From ABR Leadership

From ABR Leadership

Remote Exam Retrospective: Balancing Flexibility with High Security Standards

By Brent Wagner, MD, MBA, ABR Executive Director, and Vincent P. Mathews, MD, ABR President


Executive Director Brent Wagner, MD, MBA, and President Vincent P. Mathews, MDIn June 2020, the ABR decided to substantially modify its exam platforms. Uncertainty regarding the length and depth of the pandemic had created an imperative to develop a plan that would allow reliable administration of a valid and timely exam program, regardless of travel restrictions and capacity constraints.

Early in the process, we asked various groups to share both ideas and concerns. Most of our focus was on program directors and candidates, and we solicited input from leadership in the respective organizations for all four radiologic disciplines, as well as our advisory committees. Subsequently, a large number of internal discussions revolved around a simple concept: we wanted to maintain consistency in the scope of the exams (e.g., number of questions, degree of difficulty, and coverage of the domain) while designing a platform that would add as little disruption as possible to an experience that is inherently stressful for exam candidates. The biggest systemic unknowns were the environmental changes that included a shift to the local user of the technology element (i.e., the computer) and the testing location (home or office). The biggest challenge was the complexity of a process that had to work more than 99% of the time in these unpredictable and variable environments. We set ambitious timelines and, along the way, learned from the successes and failures of other medical specialty boards.

For written (computer-based) exams, we looked to the remote testing experience of colleges and universities over the past several years and attempted to integrate this with basic elements of our exam software. This software had been refined over several years in our physical exam centers for diagnostic radiology (DR) and interventional radiology (IR). It was also used in a slightly different form in Pearson VUE® for medical physics (MP) and radiation oncology (RO). The remote portion of the proctoring, in the model under development, involved several compromises that attempted to balance the user experience with the necessary security to ensure a valid result.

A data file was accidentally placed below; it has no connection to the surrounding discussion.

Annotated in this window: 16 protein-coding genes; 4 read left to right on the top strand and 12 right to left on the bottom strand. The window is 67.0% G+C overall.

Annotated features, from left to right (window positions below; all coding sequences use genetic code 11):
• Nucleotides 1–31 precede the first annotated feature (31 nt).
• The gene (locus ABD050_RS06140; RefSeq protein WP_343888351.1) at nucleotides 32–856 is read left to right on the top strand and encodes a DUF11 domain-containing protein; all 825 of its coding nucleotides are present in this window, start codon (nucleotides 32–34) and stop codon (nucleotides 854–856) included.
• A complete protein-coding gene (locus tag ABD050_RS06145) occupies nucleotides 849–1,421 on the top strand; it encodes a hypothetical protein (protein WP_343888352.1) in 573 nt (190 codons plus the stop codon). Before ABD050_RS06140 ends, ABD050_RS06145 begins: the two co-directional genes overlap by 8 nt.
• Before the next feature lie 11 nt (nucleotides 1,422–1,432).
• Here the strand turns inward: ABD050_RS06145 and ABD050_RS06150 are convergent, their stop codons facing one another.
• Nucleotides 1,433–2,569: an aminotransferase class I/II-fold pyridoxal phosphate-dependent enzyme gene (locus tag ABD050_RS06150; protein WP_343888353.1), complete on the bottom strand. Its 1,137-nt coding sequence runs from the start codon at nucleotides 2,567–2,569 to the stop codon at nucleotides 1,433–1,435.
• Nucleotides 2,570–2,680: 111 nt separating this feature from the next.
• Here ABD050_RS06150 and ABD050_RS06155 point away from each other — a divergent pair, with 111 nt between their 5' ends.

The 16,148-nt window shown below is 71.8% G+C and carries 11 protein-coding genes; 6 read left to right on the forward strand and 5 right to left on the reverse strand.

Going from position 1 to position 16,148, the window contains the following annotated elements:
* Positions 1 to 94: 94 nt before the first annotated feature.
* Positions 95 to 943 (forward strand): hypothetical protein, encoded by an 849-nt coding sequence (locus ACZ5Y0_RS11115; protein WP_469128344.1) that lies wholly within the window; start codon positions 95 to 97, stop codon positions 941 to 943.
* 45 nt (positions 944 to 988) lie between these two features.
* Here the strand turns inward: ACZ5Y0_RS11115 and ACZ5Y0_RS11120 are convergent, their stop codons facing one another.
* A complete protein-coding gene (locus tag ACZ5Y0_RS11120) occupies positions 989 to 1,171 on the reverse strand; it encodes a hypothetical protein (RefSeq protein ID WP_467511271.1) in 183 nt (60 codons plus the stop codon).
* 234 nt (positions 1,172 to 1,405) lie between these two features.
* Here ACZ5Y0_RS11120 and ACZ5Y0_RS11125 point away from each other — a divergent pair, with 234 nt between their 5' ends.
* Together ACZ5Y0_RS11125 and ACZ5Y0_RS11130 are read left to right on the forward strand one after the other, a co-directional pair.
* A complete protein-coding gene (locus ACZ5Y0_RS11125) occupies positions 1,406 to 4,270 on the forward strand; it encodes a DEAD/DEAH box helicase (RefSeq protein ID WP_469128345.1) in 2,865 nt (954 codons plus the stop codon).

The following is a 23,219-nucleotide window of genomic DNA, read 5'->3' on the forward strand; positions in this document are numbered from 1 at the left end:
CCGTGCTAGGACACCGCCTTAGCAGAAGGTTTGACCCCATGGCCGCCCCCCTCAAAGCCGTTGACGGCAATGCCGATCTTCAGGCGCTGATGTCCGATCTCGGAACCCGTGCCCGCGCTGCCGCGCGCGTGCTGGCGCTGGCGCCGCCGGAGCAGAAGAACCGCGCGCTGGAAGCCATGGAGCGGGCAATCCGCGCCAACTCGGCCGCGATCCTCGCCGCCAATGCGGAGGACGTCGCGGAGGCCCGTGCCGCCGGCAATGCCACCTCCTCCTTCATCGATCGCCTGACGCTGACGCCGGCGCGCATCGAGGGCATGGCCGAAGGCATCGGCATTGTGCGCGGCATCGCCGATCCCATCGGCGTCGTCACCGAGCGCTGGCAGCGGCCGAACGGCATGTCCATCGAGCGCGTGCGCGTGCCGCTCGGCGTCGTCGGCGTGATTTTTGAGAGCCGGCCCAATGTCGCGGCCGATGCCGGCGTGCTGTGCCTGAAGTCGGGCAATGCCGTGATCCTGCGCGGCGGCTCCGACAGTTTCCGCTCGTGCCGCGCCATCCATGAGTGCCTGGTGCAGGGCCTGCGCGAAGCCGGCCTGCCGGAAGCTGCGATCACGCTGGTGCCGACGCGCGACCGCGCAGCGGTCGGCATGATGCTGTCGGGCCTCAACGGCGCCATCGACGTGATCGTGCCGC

The oral exams for IR, MP, and RO were developed using an internally developed exam platform coupled with a third-party video conference product. Linking up the correct examiners for the different portions of the exams with the candidates required complicated integration. There was also a need for redundancy based on the uncommon but inevitable interruptions in internet connectivity for the candidates.

The major points along the timeline included a pilot DR Certifying Exam in early January, a DR and IR/DR Qualifying (Core) Exam in early February, pilot oral exams for MP, RO, and IR in March, several computer-based exams across all four disciplines in April, and the main oral exams in May. At that point, we were caught up for 2020.

Two weeks later, in early June, we started administering the 2021 remote exams with the DR and IR/DR Qualifying (Core) Exam and will continue with the rest of the exams in late summer through fall. Enhancements and modifications continue to be made, based on lessons learned thus far. Our goal is to be able to continue offering remote exams indefinitely, but that will require a willingness to balance flexibility with a firm commitment to maintaining the high security standards required for high stakes exams.

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